Meet the Presses Indie Literary Market 2017

The Tree Press/ catkin press table

It was the first time Tree Press was specifically invited to this book fair. The occasion was that one of its publications, The Binders, written by Doris Fiszer of Ottawa, was shortlisted for the bpNichol Award. It didn’t win, but it was wonderful to be there with Doris and her husband Bruce Brockington. I should have a better photo of the table, which we also shared with another publisher.  Here is Doris with Deb O’Rourke, who stopped to talk with Doris.  

Congratulations too, to Sonnet L’Abbé on winning the bpNichol Award. Her chapbook, Anima Canadensis, was published by Carleton Wilson’s Junction Books.

How great it was to share the table with Nightwood Editions and Junction Books, and just spend hours in the company of publishers and writers!

And to be able to meet them and see their books. For many poets, the big trade presses seem scary, rather lofty, with similarly distant editors.  When you meet these publishing people in the flesh, so to speak, watch them interacting with others, speak with them yourself, you find they are friendly, fun to talk with, open to questions, and just as ordinary as anyone else.

and not above a little bit of the comic side of the moment. This is the GAP RIOT PRESS TABLE, with, Dani Spinosa, whose antics, as well as serious moments, I enjoyed muchly!

Other people and presses you may recognize: rob mclennan with books from his several presses,

and Cameron Anstee with Apt. 9 Press, in double modes of cheerful publisher and pensive publisher.

Imago and Red Iron Presses from Toronto, with publishers Marshall Hyrciuk and Karen Sohne, with many offerings.

Haiku people will recognize them from Haiku Canada Weekends and Haiku North America, and for their renku presentations at Versefest a couple of years ago.  Remember? Sake was served after link 6 of the renku, as per tradition. Perhaps the cause of that renku being continued in an Ottawa restaurant until the 36 verses were done.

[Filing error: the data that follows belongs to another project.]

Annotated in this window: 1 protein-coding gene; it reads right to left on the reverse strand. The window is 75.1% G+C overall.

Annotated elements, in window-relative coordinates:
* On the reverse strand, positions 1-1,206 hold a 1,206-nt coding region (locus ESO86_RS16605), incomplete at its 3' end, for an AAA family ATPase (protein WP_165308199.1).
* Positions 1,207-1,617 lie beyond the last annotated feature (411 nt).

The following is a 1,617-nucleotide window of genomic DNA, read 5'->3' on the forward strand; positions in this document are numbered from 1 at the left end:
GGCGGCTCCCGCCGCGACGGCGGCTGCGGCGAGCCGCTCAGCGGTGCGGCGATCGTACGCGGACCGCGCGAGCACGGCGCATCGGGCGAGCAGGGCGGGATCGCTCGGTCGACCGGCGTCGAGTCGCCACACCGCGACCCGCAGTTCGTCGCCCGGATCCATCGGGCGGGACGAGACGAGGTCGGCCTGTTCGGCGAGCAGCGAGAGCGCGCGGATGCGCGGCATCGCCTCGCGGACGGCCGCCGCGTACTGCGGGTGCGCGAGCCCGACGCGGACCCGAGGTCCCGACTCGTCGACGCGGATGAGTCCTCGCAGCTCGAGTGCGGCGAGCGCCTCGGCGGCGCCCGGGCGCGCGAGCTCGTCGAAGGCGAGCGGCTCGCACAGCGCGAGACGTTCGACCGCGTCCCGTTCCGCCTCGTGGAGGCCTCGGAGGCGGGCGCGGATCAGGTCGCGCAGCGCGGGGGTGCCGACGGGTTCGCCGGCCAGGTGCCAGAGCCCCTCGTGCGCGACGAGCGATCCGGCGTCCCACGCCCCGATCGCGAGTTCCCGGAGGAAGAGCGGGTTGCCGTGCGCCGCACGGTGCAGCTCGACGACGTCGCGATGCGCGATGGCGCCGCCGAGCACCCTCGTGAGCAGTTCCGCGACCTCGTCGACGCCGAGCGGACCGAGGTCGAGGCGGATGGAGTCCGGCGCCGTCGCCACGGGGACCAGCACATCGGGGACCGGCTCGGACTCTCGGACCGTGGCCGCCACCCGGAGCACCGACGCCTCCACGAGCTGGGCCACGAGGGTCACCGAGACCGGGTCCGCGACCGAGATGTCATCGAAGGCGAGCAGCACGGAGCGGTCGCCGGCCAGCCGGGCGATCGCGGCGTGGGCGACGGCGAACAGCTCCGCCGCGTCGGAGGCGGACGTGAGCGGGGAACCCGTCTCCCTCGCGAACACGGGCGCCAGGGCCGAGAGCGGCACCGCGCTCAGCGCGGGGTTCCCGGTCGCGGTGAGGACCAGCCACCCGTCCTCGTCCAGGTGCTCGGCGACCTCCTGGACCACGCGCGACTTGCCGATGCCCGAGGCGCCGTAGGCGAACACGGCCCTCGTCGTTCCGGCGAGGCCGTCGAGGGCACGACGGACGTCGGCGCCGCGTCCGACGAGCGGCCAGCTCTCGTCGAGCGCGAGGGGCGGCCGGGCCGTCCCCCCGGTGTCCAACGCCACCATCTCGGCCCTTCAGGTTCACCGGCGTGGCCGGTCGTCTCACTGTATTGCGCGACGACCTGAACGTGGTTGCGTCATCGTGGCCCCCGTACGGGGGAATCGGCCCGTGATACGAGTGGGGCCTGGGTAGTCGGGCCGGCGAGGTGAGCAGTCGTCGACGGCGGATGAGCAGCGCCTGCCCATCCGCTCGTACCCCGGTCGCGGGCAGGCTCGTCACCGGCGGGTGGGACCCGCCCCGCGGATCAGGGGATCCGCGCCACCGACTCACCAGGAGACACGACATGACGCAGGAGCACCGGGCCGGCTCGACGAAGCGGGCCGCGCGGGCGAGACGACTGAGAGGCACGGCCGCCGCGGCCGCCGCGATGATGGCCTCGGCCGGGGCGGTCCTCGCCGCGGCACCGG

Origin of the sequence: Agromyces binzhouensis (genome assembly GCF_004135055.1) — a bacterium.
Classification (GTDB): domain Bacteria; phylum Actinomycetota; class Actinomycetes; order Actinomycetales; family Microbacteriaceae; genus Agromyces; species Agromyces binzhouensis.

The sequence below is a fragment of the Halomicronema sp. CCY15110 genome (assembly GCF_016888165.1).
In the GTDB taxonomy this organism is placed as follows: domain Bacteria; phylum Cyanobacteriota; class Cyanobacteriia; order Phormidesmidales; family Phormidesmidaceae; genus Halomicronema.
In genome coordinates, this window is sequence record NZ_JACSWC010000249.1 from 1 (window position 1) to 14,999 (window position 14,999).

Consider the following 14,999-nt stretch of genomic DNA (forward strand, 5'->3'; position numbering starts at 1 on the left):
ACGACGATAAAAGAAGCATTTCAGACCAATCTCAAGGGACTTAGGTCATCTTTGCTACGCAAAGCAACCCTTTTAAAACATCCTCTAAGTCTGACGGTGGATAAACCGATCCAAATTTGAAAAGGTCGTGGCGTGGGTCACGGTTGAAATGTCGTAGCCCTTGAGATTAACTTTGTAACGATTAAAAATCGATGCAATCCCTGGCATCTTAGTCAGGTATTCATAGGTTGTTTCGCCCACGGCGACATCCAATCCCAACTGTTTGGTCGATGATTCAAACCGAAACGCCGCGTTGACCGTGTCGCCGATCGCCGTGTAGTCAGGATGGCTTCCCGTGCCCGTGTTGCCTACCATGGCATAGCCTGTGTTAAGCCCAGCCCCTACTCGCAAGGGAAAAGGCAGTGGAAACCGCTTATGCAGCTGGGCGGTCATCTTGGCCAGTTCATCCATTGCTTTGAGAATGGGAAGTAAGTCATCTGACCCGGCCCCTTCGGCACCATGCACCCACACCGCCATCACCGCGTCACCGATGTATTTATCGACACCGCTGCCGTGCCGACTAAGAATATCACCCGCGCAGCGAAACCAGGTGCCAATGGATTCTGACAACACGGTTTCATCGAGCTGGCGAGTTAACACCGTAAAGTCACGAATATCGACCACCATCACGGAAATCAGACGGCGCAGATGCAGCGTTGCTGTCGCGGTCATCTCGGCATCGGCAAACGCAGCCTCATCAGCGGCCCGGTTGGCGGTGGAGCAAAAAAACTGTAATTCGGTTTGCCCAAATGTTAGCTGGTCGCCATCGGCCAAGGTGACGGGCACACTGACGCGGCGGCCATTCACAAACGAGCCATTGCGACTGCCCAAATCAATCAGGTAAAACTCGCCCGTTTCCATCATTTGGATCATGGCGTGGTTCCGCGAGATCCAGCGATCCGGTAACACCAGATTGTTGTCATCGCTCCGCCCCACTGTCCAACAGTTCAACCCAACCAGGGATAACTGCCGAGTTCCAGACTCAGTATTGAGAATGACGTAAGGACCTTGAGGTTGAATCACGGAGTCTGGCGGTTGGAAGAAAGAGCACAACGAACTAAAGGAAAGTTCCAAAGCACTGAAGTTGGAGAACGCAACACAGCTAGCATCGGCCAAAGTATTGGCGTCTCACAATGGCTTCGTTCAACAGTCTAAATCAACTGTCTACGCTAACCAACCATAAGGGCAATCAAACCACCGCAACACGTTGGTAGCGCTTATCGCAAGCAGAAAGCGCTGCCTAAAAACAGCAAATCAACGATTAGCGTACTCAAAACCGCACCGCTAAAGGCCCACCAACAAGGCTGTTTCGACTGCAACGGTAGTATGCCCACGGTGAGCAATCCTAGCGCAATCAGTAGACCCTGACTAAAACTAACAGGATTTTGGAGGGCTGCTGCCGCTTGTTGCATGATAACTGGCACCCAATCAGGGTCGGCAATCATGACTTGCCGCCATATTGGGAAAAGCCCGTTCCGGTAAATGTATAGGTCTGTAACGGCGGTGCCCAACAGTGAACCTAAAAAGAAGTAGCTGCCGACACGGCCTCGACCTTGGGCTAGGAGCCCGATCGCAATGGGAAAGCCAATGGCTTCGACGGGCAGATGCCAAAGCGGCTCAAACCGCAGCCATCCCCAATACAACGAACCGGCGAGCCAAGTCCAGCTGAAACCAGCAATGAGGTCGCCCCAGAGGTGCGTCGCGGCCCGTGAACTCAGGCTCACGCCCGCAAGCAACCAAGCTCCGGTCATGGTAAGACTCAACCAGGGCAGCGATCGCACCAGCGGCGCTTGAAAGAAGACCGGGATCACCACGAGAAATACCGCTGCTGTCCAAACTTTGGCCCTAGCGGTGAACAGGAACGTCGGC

And so it was. We’ll be seeing some of these presses next Saturday at Ottawa’s Small Press Book Fair. See you then!

Tree Press Publisher hat

There is a Tree/shteyt a boim: Poems by Itzik  Manger translated from the Yiddish by Murray Citron (Tree Press, 2011)  See, already this sounds interesting, and very different!cover a tree murray

 

(Contact me on facebook for copies and I`ll put you in touch with Murray)

When Rod Pederson, Rona Shaffran and I were co-directors of The Tree Reading Series, we decided to form Tree Press. We had big plans for the Press, mainly to hold an annual Chapbook Contest, but we wanted to start off with a special publication. Our choice was to publish Murray Citron`s translations. We had been hearing the poems at the open mic.

Itzik Manger was born in Rumania about 1900. In 1938 he moved to Paris, and in 1940 he escaped just ahead of the Germans. This is only part of his story.

Murray Citron has a BA from the University of Toronto, Osgoode Hall, but he always begins by saying he is a grandfather. This is only part of his story.

This was a tricky book to do. Murray would find a Yiddish version of a poem, like this one, which of course, I could not read…yiddish poem

At this moment, I have no idea which poem this is, and in matching the Yiddish and English translation, there were a few glitches. My parrot for one, was not happy with the time I was spending with Murray, and made quite a scene. Eventually we got it all straightened out, the right Yiddish with the right English versions.

Here is one of the translations, most likely not a match for the poem above; the poems are based on biblical stories, but are full of surprises and humour:

 Abraham and Sarah

 “Abraham, when will we have a child?

We are both long past our prime.

In other families a woman my age

Is due for the eighteenth time.”

 

Abraham our Father smiles and is still

And puffs a ring from his pipe.

“Have faith, my wife.  If the Supreme One wishes,

Then even a broom can be ripe.”

 

“Abraham, listen, every night

My body cuts like a knife.

Hagar is only your serving maid,

But I am the one who’s your wife.

 

Sometimes in the window I see a star,

And I think it is the soul

Of our child who flutters in the wind

Where clouds and waters roll.”

 

Abraham our Father puffs his pipe.

The smoke is warm and good.

“Have faith, my wife.  If the All-highest wills,

Even a broom can shoot.”

 

“When I see sometimes how Hagar’s child

Plays in the sun and the sand

And I give a pat on his little head,

Such a sadness grabs my hand,

 

And when I hold him on my lap

And he smiles so clever and good,

My eyes grow wet and dim with tears,

And sorrow dulls my blood.

 

Sweetheart, when will we have a child?

We are both long past our prime.

Among other people a woman my age

Has been due for the eighteenth time.”

 

Father Abraham puffs his pipe,

The smoke is warm and good.

“Have faith, my darling.  If the All-highest wills,

Even a broom can shoot.”

It was such a privilege to work with Murray on this. I`m so glad we three co-directors were so clever in choosing these translations as our inaugural Tree Chapbook.